ARE YOU DRIVING SAFELY?
OR MORE IMPORTANTLY – ARE YOUR EMPLOYEES DRIVING SAFELY?
Winter is upon us and this usually heralds periods of greater hazards for drivers – longer hours of darkness, sleet, ice and snow, fog etc. We therefore felt it appropriate to do a round up on driving.
The cars, vans or trucks that are often taken for granted are without doubt essential and expensive tools within business. Correct use by drivers and provision by employers of suitable and adequate rules, procedures and assessments etc are essential given the current legal position.
Employers must look at both Employment and Health and Safety matters to fully address this area in their business.
Why is it Important?
The reasons are numerous and varied and we have previously provided information through this update (see below for references) but in summary:
Road Traffic and Heavy Goods Vehicle legislation
Laws prohibiting use of hand held phones
General duty of care under HASAWA 1974
Requirement to have a suitable and sufficient Risk Assessment in place
Requirement to have suitable arrangements in place for managing driving as a work activity
Additionally new Road Safety Act legislation introduced in August 2008 means that any driver who has an accident that results in a death because they are distracted by an avoidable activity could face up to 5 years in prison. The definition of avoidable activity is very wide and can include hand held use of a phone (calls, texts etc), drinking, eating, adjusting Sat Nav, turning to talk to passengers, applying make-up, fiddling with radio/CD player, reading a map etc.
Responding to Case Law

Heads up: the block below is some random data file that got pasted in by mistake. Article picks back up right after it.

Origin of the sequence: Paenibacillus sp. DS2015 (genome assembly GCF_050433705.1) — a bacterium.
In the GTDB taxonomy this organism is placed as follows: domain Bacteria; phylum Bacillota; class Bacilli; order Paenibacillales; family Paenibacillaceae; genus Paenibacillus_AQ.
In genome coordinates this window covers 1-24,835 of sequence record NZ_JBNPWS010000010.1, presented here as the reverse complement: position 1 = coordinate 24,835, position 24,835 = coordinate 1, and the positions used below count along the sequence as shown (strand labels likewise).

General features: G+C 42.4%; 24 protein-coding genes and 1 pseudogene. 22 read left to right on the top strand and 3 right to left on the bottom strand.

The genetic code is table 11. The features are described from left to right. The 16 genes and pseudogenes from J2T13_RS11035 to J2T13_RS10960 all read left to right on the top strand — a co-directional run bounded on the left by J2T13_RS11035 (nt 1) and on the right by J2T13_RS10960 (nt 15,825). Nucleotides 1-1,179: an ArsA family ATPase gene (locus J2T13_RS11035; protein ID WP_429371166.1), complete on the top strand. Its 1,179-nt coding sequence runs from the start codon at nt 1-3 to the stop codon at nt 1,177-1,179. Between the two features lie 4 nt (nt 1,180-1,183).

Having a Safe System of Work
A straight forward Driving Policy and reasonable work arrangements and expectations will be vital if employers are to be able to rebut accusations and claims from drivers, enforcing authorities or insurance companies. In particular, employers should not impose workloads that force drivers to rush between appointments or drops, make business calls whilst driving or drive when tired.
Rules for use of vehicles within the Terms and Conditions of Employment / Employee Handbook will also serve to put controls in place. Properly drafted, these will protect employers and employees.
And whilst not wishing to sound like “Listen with Mother”, picking up on the ‘are you sitting comfortably’ theme above, vehicle seating is also an important factor. Employees’ physical stature, back injury history, amount of time behind the wheel etc are all important factors and must be taken into consideration when allocating vehicles from ‘the fleet’. Some flexibility within your policy to vary the make and model of cars issues will therefore be necessary.
All the above is focused on preventing accidents. With a third of road accident deaths believed to occur when driving on company business, it is an important area to address.
All our previous updates are available here
If you have any queries on any of the above then please contact us on 08456 446 006 or email firstname.lastname@example.org